Business

Renters ‘favouring flats with one or two bedrooms amid living costs squeeze’

R

enters are favouring smaller properties such as flats, which may be more affordable to run, as living costs rise, according to a property website.

Zoopla said it has seen an increase in demand for smaller flats as people feel the cost-of-living squeeze, with fewer renters looking for two and three-bedroom houses.

Its report said: “We have seen a steady reduction in the proportion of renters looking for two and three-bed houses, and an increase in demand for one and two-bed flats over 2021 and 2022. This trend has been accelerating in recent weeks.”

It said the average rent has increased by £115 per month since last year, reaching £1,051 per calendar month – swallowing up just over a third (34.4%) of the average income of a single earner.

Smaller properties may be cheaper to rent as well as less expensive to run in terms of energy costs.

Renters are … looking for smaller, better value-for-money homes to rent with an eye on energy costs as much as rental levels

New-build city-centre flats in particular are becoming increasingly appealing, Zoopla said. As well as potentially having energy efficiency advantages, they may also be located closer to where some renters work, helping them to save on transport costs.

The website said the the strongest-performing urban rental markets are currently London (17.8%). Manchester (15.5%), Glasgow (14.4%) and Bristol (12.9%), where annual rental price growth is standing above the UK average of 12.3%.

Surging rental prices have been driven by a supply and demand imbalance, with the stock of homes available to rent standing at just half of the five-year average, Zoopla said.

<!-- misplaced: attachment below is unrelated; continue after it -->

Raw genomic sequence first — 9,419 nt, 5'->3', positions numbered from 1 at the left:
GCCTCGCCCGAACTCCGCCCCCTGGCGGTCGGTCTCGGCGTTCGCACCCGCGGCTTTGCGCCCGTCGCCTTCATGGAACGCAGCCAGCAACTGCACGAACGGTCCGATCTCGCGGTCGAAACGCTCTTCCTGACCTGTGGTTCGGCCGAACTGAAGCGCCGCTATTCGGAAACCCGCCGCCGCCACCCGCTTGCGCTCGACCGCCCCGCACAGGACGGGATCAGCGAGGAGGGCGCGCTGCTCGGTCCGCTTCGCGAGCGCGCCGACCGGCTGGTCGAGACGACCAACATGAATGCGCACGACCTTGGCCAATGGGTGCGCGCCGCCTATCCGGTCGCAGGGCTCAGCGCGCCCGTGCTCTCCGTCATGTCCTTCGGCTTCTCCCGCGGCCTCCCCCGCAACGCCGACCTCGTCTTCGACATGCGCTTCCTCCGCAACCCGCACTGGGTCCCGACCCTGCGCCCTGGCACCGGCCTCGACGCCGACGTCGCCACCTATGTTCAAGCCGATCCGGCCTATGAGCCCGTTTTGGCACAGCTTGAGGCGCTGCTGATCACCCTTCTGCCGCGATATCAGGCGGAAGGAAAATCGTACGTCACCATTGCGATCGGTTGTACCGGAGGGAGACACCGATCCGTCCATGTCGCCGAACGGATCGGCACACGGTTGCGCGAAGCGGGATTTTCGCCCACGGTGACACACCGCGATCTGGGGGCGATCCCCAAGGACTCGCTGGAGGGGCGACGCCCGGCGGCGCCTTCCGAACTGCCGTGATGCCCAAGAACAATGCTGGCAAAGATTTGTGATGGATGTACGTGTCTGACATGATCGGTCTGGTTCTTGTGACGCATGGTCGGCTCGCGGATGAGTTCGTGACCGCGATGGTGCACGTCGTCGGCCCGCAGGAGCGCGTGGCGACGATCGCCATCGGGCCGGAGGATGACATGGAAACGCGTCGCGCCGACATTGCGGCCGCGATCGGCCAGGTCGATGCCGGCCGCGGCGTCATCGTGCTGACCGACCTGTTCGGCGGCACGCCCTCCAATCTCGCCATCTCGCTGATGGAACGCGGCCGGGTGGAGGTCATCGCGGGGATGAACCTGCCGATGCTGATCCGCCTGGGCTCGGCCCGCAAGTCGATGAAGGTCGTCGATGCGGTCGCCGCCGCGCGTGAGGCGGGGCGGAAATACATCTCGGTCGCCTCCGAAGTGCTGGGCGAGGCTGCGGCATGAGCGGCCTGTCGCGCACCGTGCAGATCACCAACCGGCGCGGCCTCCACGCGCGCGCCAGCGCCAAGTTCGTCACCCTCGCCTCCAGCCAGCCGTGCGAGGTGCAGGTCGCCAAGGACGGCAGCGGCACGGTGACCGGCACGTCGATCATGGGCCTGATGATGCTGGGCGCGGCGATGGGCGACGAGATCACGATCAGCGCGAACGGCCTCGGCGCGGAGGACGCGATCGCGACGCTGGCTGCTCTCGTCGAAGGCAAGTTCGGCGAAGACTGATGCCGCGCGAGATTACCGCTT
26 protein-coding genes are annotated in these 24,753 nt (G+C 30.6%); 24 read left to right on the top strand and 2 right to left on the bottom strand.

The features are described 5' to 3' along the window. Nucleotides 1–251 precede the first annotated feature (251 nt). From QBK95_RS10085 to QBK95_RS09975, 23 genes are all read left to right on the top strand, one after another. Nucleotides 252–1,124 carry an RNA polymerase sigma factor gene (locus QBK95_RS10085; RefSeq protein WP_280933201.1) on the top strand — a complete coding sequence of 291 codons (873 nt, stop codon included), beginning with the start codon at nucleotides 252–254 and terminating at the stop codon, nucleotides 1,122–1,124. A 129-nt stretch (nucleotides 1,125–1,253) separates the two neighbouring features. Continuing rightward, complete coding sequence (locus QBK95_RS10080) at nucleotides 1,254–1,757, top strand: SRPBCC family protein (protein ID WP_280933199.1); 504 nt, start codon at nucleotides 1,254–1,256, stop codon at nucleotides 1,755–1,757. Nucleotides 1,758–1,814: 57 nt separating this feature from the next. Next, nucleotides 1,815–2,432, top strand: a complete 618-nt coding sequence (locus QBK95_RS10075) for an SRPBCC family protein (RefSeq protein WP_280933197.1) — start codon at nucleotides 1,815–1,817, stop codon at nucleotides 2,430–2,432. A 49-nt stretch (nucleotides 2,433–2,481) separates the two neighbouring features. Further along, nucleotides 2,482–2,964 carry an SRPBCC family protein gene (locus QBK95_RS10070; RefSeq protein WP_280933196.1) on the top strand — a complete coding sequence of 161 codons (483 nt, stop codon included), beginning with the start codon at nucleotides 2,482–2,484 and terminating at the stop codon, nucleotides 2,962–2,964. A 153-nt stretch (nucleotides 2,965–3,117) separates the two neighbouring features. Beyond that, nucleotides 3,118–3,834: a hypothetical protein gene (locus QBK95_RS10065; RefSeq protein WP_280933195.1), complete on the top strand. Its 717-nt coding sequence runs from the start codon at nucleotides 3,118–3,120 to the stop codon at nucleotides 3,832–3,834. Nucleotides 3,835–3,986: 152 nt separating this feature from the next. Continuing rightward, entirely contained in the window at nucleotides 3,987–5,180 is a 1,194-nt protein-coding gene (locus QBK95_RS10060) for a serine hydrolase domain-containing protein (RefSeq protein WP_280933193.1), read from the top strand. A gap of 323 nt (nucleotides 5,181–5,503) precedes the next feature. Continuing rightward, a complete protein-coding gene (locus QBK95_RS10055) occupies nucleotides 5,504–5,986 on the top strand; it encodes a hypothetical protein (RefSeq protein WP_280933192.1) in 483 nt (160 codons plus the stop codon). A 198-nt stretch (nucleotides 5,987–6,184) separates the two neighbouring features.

The supply shortage is also being impacted by an increase in renters staying put in their current properties in the hope of avoiding rent hikes and landlords continuing to sell properties in the face of tax and regulatory changes, the website added.

Richard Donnell, executive director at Zoopla said: “Rents have surged ahead over the last year but there are signs that the pace of growth is peaking and set to slow into 2023.

“Renters are responding and looking for smaller, better value-for-money homes to rent with an eye on energy costs as much as rental levels.”

Last week, Scotland’s First Minister Nicola Sturgeon outlined plans for a rent freeze in Scotland as part of a range of measures to tackle the cost-of-living crisis.

Mr Donnell said: “There is a risk that more regulation to improve standards or potential new measures to dampen rental growth, as proposed in Scotland, may compound the supply problem which is pushing rents up in the first place.

“Policymakers need to tread a careful path between protecting consumers and ensuring a decent supply of homes for rent.”

Hannah Gretton, lettings director at property services provider LSL’s Your Move and Reeds Rains brands, said: “On average, we are seeing double figures of inquiries per property with a one-bedroom property in Manchester last week receiving over 100 requests to view, highlighting just how busy our branches are and the challenges renters face when it comes to finding an appropriate property.”

Related Articles

Back to top button